Netflix will have 1,000 originals by end of 2018: Is the company dominating or churning?
Netflix will have around 1,000 ‘originals’ by the end of the year, according to the company’s chief content officer Ted Sarandos.
Speaking at a media summit earlier this week in New York, Sarandos revealed that the company will spend up to $8bn this year, with as much as 85% of its new spending attributed to original content, as reported by Variety.
Around 470 of the streaming service’s originals are set to premiere between now and the end of 2018, which equates to around two new releases a day on average. 80 films are among the new original content for this year, including everything from low-budget productions to “$100 million blockbusters”, Sarandos explained.
On Monday, the company revealed that it had commissioned a second season of “Lost in Space” along with a new horror series by Oscar-winning producer Guillermo del Toro.
Has Netflix won the streaming arms race?
Netflix’s heavy investment in its originals certainly appears to have paid off so far. Despite films produced by the company being banned from the Cannes film festival, Netflix continues to grow: it added 7 million new subscribers in the first quarter of 2018, bringing its total global subscribers to 125 million. Such is Netflix’s dominance of the streaming market that the BBC, ITV and Channel 4 are reportedly considering joining forces to have any chance of taking the company and the likes of Amazon and YouTube on.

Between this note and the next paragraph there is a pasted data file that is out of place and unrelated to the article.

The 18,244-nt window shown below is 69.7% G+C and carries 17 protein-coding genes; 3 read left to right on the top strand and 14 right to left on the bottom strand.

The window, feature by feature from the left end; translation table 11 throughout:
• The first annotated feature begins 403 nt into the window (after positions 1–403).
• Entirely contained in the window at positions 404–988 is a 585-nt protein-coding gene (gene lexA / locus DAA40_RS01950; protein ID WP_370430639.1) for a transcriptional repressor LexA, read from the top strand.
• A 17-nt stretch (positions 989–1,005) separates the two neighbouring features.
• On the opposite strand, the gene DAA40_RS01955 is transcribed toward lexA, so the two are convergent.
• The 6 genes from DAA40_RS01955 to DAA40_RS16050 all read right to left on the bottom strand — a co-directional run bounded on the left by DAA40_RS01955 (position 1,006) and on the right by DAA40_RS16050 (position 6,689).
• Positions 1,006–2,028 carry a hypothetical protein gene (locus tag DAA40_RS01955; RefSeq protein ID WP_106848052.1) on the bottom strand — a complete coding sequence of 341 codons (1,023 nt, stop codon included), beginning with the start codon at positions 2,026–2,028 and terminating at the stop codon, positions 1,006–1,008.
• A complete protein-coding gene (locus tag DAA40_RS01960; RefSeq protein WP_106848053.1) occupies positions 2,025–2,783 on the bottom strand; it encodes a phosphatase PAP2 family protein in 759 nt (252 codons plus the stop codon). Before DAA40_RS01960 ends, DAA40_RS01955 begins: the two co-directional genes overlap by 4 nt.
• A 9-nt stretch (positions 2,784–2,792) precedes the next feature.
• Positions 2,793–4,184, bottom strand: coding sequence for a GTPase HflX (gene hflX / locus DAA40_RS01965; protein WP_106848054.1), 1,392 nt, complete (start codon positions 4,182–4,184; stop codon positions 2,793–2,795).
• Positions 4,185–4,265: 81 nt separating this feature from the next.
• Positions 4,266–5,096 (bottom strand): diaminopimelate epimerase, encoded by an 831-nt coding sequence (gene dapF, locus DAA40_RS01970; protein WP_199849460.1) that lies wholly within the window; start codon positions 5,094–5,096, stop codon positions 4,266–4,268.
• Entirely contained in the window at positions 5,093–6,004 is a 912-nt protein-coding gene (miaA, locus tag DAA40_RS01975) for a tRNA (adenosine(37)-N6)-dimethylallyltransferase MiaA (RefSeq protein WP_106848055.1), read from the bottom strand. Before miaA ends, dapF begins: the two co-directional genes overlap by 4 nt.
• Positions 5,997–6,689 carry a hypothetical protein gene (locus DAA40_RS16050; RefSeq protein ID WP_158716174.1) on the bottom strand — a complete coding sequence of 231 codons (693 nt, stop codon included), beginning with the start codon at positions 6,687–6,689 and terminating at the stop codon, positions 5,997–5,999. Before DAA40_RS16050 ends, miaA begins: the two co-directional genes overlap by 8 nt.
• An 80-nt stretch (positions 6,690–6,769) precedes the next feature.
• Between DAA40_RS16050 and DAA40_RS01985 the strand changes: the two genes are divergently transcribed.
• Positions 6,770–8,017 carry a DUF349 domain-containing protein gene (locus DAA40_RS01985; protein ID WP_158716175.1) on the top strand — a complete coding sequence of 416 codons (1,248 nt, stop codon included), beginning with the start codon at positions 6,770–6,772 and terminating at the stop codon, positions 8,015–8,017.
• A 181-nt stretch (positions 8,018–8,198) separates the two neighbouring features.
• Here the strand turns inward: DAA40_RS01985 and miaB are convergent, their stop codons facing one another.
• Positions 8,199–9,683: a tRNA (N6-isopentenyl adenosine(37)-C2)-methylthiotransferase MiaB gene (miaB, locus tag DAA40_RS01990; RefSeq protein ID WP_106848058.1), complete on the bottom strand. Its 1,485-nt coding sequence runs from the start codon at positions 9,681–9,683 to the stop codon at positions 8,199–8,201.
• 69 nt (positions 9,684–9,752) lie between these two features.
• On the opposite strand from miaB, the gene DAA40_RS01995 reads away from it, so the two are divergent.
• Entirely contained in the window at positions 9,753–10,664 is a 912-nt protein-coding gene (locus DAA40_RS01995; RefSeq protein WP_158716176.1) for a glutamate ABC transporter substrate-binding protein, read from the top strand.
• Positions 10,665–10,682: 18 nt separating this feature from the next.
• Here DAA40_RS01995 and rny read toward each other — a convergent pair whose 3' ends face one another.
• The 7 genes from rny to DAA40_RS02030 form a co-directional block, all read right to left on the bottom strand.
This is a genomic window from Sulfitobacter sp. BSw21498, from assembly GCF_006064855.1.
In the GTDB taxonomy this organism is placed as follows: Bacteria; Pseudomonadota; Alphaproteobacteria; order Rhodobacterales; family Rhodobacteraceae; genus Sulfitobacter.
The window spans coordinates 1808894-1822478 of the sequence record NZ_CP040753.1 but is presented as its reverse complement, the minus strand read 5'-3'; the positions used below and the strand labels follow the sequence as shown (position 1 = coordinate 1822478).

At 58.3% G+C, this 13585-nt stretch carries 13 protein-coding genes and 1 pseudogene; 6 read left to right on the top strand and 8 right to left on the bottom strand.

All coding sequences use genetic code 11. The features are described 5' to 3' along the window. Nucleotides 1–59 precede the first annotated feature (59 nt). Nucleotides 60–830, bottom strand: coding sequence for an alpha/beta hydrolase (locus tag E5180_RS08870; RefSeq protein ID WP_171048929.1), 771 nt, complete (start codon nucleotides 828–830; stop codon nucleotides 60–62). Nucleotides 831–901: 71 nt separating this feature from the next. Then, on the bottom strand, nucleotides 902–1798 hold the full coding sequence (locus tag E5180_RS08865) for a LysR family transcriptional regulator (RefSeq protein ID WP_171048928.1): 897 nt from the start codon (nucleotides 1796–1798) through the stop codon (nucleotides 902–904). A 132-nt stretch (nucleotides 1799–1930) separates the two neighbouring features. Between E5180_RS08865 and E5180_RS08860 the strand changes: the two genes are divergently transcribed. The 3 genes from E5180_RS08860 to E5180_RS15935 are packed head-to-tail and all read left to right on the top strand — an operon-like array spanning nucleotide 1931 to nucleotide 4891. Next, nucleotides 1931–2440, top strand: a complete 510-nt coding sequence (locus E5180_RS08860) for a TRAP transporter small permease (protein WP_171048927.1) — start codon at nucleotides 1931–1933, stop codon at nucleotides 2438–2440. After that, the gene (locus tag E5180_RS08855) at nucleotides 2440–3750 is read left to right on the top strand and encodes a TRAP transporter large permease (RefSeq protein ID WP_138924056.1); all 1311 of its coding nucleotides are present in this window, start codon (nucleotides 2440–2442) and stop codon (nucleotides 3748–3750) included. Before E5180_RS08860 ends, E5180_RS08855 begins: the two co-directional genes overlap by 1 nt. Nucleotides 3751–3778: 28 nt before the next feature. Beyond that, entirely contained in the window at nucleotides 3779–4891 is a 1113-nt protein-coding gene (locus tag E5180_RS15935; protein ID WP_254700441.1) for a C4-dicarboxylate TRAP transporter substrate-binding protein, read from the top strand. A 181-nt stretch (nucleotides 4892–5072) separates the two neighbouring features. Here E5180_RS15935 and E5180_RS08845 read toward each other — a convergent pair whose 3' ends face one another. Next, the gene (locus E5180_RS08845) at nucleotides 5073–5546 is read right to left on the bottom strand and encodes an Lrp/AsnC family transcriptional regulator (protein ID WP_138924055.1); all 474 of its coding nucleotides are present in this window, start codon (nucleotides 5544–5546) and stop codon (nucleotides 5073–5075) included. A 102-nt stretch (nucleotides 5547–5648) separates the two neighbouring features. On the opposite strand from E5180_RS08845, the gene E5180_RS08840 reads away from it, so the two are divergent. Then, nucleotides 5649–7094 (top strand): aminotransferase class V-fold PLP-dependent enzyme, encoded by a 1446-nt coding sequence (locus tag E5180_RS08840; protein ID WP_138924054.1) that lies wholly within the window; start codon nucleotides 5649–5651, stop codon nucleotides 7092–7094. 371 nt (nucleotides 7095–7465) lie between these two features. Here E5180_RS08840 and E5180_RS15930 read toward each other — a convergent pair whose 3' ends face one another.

Sarandos revealed on Monday that more than 90% of Netflix users regularly watch its original programming, so it’s hard to see how the strategy of making its own content could go wrong, beyond simply churning out too much content at expense of quality. 470 new originals between now and the end of the year does sound a little excessive, but when the margins are so much greater than on licensed content, not every single programme needs to be a hit.
Having said that, even if the business model works financially, there’s a risk the platform could end up being swamped with so-so TV shows, especially if its basic interface makes it difficult to find the best new content quickly and easily. For every Stranger Things and House of Cards there are a handful of disappointments like The Cloverfield Paradox. The last thing Netflix wants is for the service to be associated with churned dross.